4/5, although only barely, for a more succinct plot, but far better portraying of the Ultramarines, their zealous allies of the Deathwatch and Mortifactors, and the myriad of other human-personna`s. A far better finale and the rivers of blood shed sate the wanton-bloodlust of a reader like myself.

[B:][SIZE="2":]Dead Sky, Black Sun[/SIZE:][/B:]. The finale of this epic trilogy, and yet-to-be series ends in a cataclysm of daemon-wrought adventure, into the heart of Chaos itself, the Eye of Terror, and the spawned monstrosities lurking within its turbulent depths. Having the crisis of banishment from Ultramar and the Ultramarines Chapter, for Uriel`s and Pasanius` abandonement of the Codex Astartes sacred lore in Warriors of Ultramar , by joining the Xenos-hunting Deathwatch, our pair of Astartes protagonists are whisked from Maccragge, totally oblivious of the utterly wretched challenges they blindly stumble towards. Challenges that will test, and even break their doctrines of faith, pushing their warrior-spirit and iron-hard mentalities to breaking- and beyond through pacts with Daemon`s, mutants and McNeill`s darker, and more sinister son: Honsou; upon the industry-charred daemon-world of Medrengard. The vile, repulsive, cesspit of corruption and slavery, made dominion by the Traitor Legion, the Iron Warriors.

True to McNeill`s nature, this book is rivited by flowing descriptions of a complex-depth, unmatched within his collective peers. The sheer volume, and omniscient nature of this talent is ever-present, with every sequence of high-action events or subdued, emotional turmoil explained in a multitude of enjoyable ways. Additional characters within[I:] Dead Sky, Black Sun [/I:]allows for greater flesh to be added to each frame of a personality, in contrast to the forlorn, but ever righteouss Ultramarines: The self-loathing, honour-severed Raven Guard, Vaanes, the ill-fated Blood Raven Seraphys and the blugeoned but ever-hopeful Guardsmen, rebel slaves from Hydra Cordatus. The book follows these Renegades, Uriel and Pasanius legion amongst them, as they dare to infiltrate Honsou`s fortress of Khalan-Gol to retrieve the artifact the Heart of Blood, for their daemonic overlord, in a bid for freedom. Our heroes are caught up in the turmoil of arch-Warsmith`s Berossus and Toramino, as they challenge Honsou in a bloody siege of truly colossal proportion. Several high-octane battles later, and with Khornate Daemon-Princes, Possessed-Titans, Packs of feral Dreadnaughts, scuttling adepts of the Dark Mechanicus` Biologis wing, and Unfleashed mutants all bloodied and rotting amongst the boiling rubble, Honsou`s fortress is in tatters and his forces seriously depleted, with Uriel and Pasanius, escaping through the Warp-borne tunnels of the fortress.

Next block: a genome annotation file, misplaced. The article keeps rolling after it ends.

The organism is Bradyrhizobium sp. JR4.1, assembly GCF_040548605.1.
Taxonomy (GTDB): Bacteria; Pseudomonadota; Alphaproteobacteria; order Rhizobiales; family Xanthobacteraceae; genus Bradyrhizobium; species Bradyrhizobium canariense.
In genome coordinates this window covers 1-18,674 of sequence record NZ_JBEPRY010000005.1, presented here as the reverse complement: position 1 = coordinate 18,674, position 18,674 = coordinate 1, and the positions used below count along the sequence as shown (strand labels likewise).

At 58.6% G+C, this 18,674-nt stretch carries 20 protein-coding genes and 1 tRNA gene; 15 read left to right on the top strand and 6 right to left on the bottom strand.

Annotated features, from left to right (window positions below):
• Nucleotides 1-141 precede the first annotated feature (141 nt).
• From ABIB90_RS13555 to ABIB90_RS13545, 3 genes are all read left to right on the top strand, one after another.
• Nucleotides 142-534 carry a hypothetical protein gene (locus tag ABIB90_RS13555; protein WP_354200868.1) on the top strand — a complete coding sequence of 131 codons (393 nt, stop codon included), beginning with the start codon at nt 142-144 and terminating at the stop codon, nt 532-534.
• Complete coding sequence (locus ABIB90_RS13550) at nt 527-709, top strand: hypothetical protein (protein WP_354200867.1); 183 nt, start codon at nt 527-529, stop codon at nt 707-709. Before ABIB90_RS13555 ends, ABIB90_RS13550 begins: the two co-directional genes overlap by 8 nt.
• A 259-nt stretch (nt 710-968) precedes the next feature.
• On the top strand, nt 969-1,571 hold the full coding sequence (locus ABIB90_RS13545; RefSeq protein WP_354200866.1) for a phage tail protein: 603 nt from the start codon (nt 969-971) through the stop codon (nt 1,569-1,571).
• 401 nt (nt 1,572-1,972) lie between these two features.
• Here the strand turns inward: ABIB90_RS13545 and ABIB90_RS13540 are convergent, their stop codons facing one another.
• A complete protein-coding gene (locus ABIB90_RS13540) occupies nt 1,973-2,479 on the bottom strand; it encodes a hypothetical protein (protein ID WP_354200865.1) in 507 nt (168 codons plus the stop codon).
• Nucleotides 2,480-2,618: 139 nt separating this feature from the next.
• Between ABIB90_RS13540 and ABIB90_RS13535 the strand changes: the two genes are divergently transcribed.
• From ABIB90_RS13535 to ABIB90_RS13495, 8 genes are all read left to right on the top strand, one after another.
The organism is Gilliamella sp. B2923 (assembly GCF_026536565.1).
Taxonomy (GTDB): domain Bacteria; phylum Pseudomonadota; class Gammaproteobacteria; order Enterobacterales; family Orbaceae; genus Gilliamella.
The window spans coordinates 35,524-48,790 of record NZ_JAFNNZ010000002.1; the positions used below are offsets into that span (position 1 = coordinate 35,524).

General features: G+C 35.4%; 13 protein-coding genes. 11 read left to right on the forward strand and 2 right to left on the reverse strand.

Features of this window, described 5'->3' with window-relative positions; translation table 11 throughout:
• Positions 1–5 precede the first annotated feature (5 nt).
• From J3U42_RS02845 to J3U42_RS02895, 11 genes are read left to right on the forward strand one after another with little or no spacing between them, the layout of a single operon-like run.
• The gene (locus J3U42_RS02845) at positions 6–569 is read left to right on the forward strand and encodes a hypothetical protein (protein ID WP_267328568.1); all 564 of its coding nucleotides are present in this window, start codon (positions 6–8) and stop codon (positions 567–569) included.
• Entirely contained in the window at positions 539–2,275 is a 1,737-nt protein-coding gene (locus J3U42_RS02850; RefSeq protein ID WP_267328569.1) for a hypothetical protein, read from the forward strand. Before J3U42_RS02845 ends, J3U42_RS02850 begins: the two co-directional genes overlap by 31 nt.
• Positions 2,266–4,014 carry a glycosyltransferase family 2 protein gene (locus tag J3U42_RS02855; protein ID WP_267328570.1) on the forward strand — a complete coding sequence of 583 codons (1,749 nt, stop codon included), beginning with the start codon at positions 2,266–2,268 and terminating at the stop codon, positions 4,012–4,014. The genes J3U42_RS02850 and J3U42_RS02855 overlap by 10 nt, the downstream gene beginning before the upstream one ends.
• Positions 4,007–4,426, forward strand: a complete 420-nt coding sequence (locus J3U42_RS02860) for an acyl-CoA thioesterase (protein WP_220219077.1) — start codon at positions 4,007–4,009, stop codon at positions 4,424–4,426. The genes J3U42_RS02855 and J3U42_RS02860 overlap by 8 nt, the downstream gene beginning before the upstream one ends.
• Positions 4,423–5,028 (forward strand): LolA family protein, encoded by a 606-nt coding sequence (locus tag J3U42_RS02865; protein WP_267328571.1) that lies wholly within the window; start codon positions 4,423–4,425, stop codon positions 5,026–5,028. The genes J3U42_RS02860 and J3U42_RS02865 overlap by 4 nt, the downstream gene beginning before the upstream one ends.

Though fallen beneath the double-hammer stroke of the arch-Warsmith`s, Honsou makes a pact with the Heart of Blood- a colossal Daemon Prince bound to Khorne and recruits followers amongst the Renegade Astartes, such as Vaanes, the Raven Guard, alongside a clone of Uriel Ventris, a result from the distasteful methods employed in the creation of new Chaos Astartes. The interesting, vengeance-riven epilogue sets a revenge plot in motion, to be fulfilled during [I:]The Chapter`s Due[/I:].

I would still only rate [I:]Dead Sky, Black Sun [/I:]as a 4/5, despite its harsh, and arguably deserved critisisms towards the more grotesque, gory and repulsive details and theme`s. (But this [I:]is[/I:] a Daemon-World, lost within the epitome of madness...)The fighting is more harsh, bloody and on a far grander scale, with Antagonists of a darkly interesting and vile nature. But differing to previous novels, more emotional pressure is heaped onto our struggling protagonists, and their zealous-faith under immense strain. The subtle interwining story of Honsou, and his Warband of Iron Warrior`s from [I:]Storm of Iron[/I:] works well, the famed hero and anti-hero of McNeill facing one another for the first time.

Overall: Enjoyable for a reader not as embedded within the 40k Universe, and a [I:]real [/I:]delight to one who is.

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Reading Progress

June 13, 2010 – Started Reading
June 13, 2010 – Shelved
June 13, 2010 –
page 33
June 16, 2010 –
page 273
June 18, 2010 –
page 357
June 18, 2010 –
page 408
June 19, 2010 –
page 458
June 20, 2010 –
page 593
June 21, 2010 –
page 633
June 22, 2010 –
page 720
June 22, 2010 – Finished Reading
July 1, 2010 – Shelved as: warhammer-40-000